Lord of Magna: Maiden Heaven Review

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My first impressions of Lord of Magna: Maiden Heaven was that it felt like a game about collecting women. Gradually more and more would come to live in your inn for various reasons and simply never leave. Then I realised that was exactly what the game was about and found the concept utterly disturbing and concerning. It was at this point I realised this was a Japanese game and therefore the sexism was fine and I dropped the matter. Actually, no I didn’t. And I’m really annoyed because mechanically Lord of Magna: Maiden Heaven is good, but it lets itself down with its premise.

While the various maidens that you ‘collect’ in your adventure are super powerful and can wipe out squads of enemies in the blink of an eye they all still wear about as much as your average naturist and fawn around the main character like hungry dogs. You can customise the name of your character, but it is always a boy. You standard pathetic, but ultimately good boy. You can develop relationships with the various maidens ala the Person series, but without as much depth. These will trigger missions for you to complete. Beat the mission and you become ‘closer’ to that sister.

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The combat in Lord of Magna: Maiden Heaven is enjoyable and surprisingly satisfying. By this point the game had severely pissed me off with its tone and I was ready to drop kick it out the window, but the missions are actually decent. Taking place on a gridless map, each character has a certain speed value that indicates how far they can move and dictating turn order.

Where Lord of Magna: Maiden Heaven sets itself apart is how unturn-base it feels. Deal a 10 hit combo and your character can perform an additional action. When the battlefield is frequently littered up 100 enemies to bosh at 10 hit combo is a common occurrence. The battles are over the top and silly, but enjoyable. However, this has not made me like the game. Now, all I wish is for this combat system to be repurposed so that it can be enjoyed without all the ridiculous ‘woman collecting’.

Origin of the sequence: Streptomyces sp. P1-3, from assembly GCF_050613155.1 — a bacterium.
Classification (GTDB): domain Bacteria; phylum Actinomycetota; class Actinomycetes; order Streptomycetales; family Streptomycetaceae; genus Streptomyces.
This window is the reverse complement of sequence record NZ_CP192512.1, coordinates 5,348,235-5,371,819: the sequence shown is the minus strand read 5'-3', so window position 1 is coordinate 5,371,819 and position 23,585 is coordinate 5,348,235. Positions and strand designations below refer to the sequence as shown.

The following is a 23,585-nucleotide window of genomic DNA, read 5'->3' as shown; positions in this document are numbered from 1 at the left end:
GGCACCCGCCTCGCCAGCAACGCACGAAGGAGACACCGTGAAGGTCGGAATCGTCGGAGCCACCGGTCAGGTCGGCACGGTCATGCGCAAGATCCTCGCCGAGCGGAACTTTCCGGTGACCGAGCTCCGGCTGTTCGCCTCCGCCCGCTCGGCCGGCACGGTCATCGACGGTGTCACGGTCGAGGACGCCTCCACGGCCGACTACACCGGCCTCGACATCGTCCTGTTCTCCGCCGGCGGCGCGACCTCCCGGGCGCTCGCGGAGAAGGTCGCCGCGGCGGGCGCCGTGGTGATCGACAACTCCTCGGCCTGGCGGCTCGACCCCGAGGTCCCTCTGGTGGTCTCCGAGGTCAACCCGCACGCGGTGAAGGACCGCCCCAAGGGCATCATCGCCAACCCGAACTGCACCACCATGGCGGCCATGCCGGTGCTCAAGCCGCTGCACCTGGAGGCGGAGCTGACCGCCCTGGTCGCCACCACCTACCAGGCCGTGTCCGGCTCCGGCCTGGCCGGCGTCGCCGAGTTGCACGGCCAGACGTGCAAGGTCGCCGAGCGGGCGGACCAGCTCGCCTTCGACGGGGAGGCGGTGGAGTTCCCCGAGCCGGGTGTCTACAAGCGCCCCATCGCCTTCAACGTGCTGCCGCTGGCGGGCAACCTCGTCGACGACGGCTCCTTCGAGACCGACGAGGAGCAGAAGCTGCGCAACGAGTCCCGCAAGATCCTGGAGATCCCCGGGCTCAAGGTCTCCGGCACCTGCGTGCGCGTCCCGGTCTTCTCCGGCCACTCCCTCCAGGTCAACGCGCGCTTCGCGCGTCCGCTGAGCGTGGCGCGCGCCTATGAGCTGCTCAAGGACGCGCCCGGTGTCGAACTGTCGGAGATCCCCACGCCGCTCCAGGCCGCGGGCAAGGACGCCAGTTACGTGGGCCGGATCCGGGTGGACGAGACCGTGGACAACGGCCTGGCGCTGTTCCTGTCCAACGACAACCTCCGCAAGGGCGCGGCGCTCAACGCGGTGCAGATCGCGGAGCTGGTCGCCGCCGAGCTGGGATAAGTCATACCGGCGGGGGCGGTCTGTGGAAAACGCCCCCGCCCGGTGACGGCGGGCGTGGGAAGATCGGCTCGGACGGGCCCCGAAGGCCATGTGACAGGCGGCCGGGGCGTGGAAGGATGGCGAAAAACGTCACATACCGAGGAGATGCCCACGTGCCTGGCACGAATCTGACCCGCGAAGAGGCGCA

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Lord of Magna: Maiden Heaven is a comparably short JRPG, but it does have 7 different endings. The ending differs depending which sister you are ‘closest’ to. I could barely stomach the time I spent with this game let alone 6 additional playthroughs. The games we play send a message about who we are as a culture and Lord of Magna: Maiden Heaven is frankly not culture I would like to belong to. Games should be helping to push social boundaries, not helping us to stagnate.

Should you buy Lord of Magna: Maiden Heaven? No! It represents a lot of the things that a wrong with the videogames industry and we as consumers shouldn’t stand for it. If games like this don’t get bought then they will fade out and new, better games will replace them.

REVIEW CODE: A complimentary Nintendo 3DS code was provided to Brash Games for this review. Please send all review code enquiries to editor@brashgames.co.uk.

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